Another weekend has passed us by and another large tournament went with it. You, our appreciated readers, have made it clear that you wanted more Standard content. So we are back in the saddle to break down the Top 32 of GP Memphis. This is the first event at this level since the release of Ravnica Allegiance so it will be interesting to see how things have changed since our SCG Indy analysis last month. All decklists are available here.
The More They Stay the Same
Sultai Midrange continued its reign as the deck to beat. In fact, it managed to take up the exact same number of Top 32 as it did at SCG Indy. Hydroid Krasis is an absurd card; gaining life with a blocker against aggro and drawing cards against control through counterspells. I would expect Sultai to be a great choice in the format going forward. The big change from SCG Indy is the rapid adoption of Mono-Blue aggro. While it has been playable since rotation it did not manage to place as a recognized archetype until recently. Pteramander was a significant boon for the deck and they have a positive matchup against Sultai. It was only a single player placement away from doing as well as Sultai at this tournament; it is much more than a budget deck. Not so far off was Esper Control, which missed Top 8 but was very popular in the Top 32. As long as Teferi is legal and there is a playable wrath in the format you should expect to face control decks. Beyond this we have the decks that had three pilots or fewer. White Weenie continues to be a respectable choice. It has been seen splashing Blue recently but the highest placing list eschewed other colors entirely. Nexus decks receive an enormous amount of hate and have been banned in Arena’s best-of-one format. They are perfectly legal in Standard though and are reasonable but far from broken; putting a single player into Top 8. Lastly, we have Standard mainstay Mono-Red Aggro. This archetype is pretty much always playable and currently it is good enough to make Top 16 on the Grand Prix level. One of the pilots utilized Experimental Frenzy and the other prioritized aggressive burn spells.
These decks are labeled as Other because they only put single pilots in the Top 32. However, you absolutely should not dismiss them. The champion of the event is in this group with his inventive Rakdos Midrange deck. It is similar to the Big Red decks from a couple months back but added Black for new cards such as Rix Maadi Reveler. This is a testament to the rewards of getting off the beaten path and brewing your way to success. We also saw a Gruul Midrange that was quite similar but opted to go Green for Gruul Spellbreaker. The other rogue decks were generally well-known archetypes. Gates is currently driving people crazy on Arena and Esper Midrange has been around since SCG Indy. However, Izzet Drakes’ performance was somewhat surprising. This deck has been quite popular since Guilds of Ravnica was released and was a top deck going into this tournament. Surprisingly, the only pilot that did well with it just barely made it into our dataset at 32nd place. We will be keeping an eye on this to see if it can bounce back.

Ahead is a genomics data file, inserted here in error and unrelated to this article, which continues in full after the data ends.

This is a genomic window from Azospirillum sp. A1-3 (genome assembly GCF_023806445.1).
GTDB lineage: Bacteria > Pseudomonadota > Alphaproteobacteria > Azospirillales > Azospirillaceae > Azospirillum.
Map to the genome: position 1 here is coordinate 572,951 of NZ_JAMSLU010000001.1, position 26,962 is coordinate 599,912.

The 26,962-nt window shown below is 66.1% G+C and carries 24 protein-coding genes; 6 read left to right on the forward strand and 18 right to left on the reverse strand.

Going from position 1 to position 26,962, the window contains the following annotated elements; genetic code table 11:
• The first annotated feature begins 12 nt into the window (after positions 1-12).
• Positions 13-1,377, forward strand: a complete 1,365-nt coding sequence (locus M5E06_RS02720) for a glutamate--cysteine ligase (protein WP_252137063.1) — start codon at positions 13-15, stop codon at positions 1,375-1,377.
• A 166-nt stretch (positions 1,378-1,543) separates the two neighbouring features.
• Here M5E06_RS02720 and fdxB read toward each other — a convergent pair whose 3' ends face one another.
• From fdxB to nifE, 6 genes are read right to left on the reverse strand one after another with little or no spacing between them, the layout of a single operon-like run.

Congratulations to the top thirty-two players of Grand Prix Memphis. This was the first top-level proving ground for Standard’s top decks and it did not disappoint. Overall, we are seeing a respectable amount of archetype diversity and Hydroid Krasis is powerful but does not appear to deserve a ban. Standard is the best it has been in recent memory so we will continue to cover it going forward. You can expect at least one more Standard article to come this week. Until then my friends.